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Judeopolonia, also Judeo-Polonia, is an antisemitic conspiracy theory positing future Jewish domination of Poland.[1][2] The idea had its roots in an 1858 book by Julian Ursyn Niemcewicz, but did not gain currency in anti-semitic tracts until around 1900.[1] In 1912, author Teodor Jeske-Choiński had Jews in his book rhetorically say: "If you do not allow us to establish a 'Judeo-Polonia state' and a nation of 'Judeo-Polish people,' we will strangle you."[1]

This myth has been revived every so often in connection with the Bodenheimer plan (League of East European States), most notably by Andrzej Leszek Szcześniak in his books Judeopolonia (2001) and Judeopolonia II (2002).[2] Zoltán Halasi [hu] writes that Szcześniak presents Jews as informers for the tsar, "tightfisted hyenas" and arrogant oppressors of the Polish people.[3]

Szczęśniak gives the name of Judeopolonia to the League of East European States, a suggested German client state with autonomous Jewish cooperation, proposed for the territory between Germany and Russia by the Deutsches Komitee zur Befreiung der Russischen Juden in 1914.[4]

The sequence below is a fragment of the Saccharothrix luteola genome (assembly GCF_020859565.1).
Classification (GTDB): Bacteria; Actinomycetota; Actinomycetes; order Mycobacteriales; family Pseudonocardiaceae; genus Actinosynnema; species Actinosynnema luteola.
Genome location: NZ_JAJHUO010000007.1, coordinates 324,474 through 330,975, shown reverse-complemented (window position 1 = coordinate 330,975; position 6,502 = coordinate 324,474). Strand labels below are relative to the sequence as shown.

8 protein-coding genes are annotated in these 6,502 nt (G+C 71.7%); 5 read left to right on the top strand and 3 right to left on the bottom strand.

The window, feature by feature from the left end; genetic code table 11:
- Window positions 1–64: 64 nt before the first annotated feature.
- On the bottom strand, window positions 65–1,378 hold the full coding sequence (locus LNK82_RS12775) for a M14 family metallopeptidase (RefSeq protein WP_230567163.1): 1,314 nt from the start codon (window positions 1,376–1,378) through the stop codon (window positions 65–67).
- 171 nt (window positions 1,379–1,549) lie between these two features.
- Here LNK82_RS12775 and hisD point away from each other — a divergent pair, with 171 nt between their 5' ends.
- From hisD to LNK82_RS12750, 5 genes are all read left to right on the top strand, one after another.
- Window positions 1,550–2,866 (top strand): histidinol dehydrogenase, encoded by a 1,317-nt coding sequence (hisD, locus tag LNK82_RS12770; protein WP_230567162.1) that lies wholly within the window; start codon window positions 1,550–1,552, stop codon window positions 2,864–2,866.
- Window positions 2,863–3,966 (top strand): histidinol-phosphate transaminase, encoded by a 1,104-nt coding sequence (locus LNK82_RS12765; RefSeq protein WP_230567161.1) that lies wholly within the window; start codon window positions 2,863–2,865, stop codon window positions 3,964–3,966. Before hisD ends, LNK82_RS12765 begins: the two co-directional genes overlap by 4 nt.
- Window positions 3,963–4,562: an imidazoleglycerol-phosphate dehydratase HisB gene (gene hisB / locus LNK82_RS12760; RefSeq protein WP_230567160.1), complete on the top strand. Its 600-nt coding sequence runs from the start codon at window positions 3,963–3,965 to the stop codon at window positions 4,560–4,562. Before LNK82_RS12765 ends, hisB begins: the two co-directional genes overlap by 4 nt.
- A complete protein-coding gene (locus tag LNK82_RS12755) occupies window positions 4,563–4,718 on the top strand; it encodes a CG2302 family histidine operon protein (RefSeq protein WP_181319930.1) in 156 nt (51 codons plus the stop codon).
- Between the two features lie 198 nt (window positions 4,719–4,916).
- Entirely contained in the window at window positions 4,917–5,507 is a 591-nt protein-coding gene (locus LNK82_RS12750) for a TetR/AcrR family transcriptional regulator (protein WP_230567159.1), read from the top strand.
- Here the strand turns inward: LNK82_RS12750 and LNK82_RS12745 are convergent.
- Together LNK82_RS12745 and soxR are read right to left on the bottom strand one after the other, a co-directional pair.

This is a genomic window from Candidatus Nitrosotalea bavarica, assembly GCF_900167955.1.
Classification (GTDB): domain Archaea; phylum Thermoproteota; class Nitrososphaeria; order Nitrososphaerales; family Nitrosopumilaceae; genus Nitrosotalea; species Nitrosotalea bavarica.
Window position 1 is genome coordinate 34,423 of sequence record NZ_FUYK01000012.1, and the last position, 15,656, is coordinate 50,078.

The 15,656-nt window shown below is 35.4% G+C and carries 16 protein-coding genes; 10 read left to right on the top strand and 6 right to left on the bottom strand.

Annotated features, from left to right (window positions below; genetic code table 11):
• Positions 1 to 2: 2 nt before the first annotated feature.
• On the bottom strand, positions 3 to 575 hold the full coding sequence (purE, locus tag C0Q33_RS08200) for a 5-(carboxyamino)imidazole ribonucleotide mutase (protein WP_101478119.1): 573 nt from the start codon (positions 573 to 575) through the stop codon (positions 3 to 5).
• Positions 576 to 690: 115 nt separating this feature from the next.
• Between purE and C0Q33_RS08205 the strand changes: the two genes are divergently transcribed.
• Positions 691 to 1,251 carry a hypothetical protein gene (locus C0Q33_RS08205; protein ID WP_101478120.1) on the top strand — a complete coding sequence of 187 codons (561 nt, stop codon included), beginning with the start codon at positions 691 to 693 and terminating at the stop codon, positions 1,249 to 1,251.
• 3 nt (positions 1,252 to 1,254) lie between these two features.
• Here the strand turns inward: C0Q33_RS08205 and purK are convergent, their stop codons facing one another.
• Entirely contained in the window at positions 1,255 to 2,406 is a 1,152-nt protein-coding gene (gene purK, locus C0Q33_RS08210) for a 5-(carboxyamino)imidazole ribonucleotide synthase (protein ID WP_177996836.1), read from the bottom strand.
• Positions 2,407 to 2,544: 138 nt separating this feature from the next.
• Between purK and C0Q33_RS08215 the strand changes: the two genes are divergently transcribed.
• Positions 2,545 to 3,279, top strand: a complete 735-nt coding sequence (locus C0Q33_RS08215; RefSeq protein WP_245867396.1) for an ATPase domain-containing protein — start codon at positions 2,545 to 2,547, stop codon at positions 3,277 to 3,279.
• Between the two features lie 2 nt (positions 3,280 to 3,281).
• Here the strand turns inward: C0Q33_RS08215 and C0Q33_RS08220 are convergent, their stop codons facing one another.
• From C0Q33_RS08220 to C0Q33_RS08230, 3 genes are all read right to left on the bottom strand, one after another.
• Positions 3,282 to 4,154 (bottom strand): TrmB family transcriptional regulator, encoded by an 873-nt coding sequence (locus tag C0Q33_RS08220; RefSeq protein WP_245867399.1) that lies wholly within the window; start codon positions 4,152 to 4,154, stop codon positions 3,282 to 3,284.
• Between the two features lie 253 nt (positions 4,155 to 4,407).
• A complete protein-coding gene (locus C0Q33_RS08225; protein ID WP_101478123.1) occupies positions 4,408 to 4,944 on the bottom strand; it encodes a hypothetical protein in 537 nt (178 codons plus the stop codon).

See also[edit]


  1. ^ a b c Michlic, Joanna Beata (2006). Poland's Threatening Other: The Image of the Jew from 1880 to the Present, pp. 48, 55–56. University of Nebraska Press. ISBN 0-8032-3240-3.
  2. ^ a b Blobaum, Robert (2005). Anti-Semitism and Its Opponents in Modern Poland, p. 61. Cornell University Press. ISBN 0-8014-4347-4.
  3. ^ Halasi, Zoltán (2018). "The ghost of Judeopolonia or the never-existing Eastern European confederation". In Marcin Moskalewicz; Wojciech Przybylski (eds.). Understanding central Europe. Retrieved 21 May 2020. ISBN 978-1-351-65452-4, 978-1-315-15773-3, 978-1-351-65450-0.
  4. ^ Szczęśniak, Andrzej Lech (2002). Judeopolonia, Jewish state in the Polish state Archived 24 May 2009 at the Wayback Machine, dustjacket. Polskie Wydawnictwo Encyklopedyczne - POLWEN, Radom. ISBN 83-88822-07-1